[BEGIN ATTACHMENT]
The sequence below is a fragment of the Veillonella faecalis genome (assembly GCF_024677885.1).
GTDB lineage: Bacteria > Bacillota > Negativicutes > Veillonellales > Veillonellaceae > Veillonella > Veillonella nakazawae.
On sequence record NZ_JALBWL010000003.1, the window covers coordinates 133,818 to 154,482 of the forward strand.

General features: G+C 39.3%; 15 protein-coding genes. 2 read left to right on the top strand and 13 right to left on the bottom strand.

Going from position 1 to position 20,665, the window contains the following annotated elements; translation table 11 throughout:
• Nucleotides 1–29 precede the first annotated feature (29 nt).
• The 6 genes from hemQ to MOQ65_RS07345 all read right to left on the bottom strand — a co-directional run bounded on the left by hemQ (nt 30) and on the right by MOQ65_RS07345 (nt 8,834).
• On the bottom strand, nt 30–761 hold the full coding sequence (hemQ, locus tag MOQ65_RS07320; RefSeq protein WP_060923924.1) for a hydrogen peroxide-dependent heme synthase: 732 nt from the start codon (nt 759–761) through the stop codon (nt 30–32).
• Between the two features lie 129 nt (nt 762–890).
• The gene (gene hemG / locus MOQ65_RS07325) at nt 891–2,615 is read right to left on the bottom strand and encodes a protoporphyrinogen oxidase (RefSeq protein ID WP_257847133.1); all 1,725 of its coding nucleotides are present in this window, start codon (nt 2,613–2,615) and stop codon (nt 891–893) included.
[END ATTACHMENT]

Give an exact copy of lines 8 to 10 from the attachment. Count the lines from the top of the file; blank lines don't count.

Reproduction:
• On the bottom strand, nt 30–761 hold the full coding sequence (hemQ, locus tag MOQ65_RS07320; RefSeq protein WP_060923924.1) for a hydrogen peroxide-dependent heme synthase: 732 nt from the start codon (nt 759–761) through the stop codon (nt 30–32).
• Between the two features lie 129 nt (nt 762–890).
• The gene (gene hemG / locus MOQ65_RS07325) at nt 891–2,615 is read right to left on the bottom strand and encodes a protoporphyrinogen oxidase (RefSeq protein ID WP_257847133.1); all 1,725 of its coding nucleotides are present in this window, start codon (nt 2,613–2,615) and stop codon (nt 891–893) included.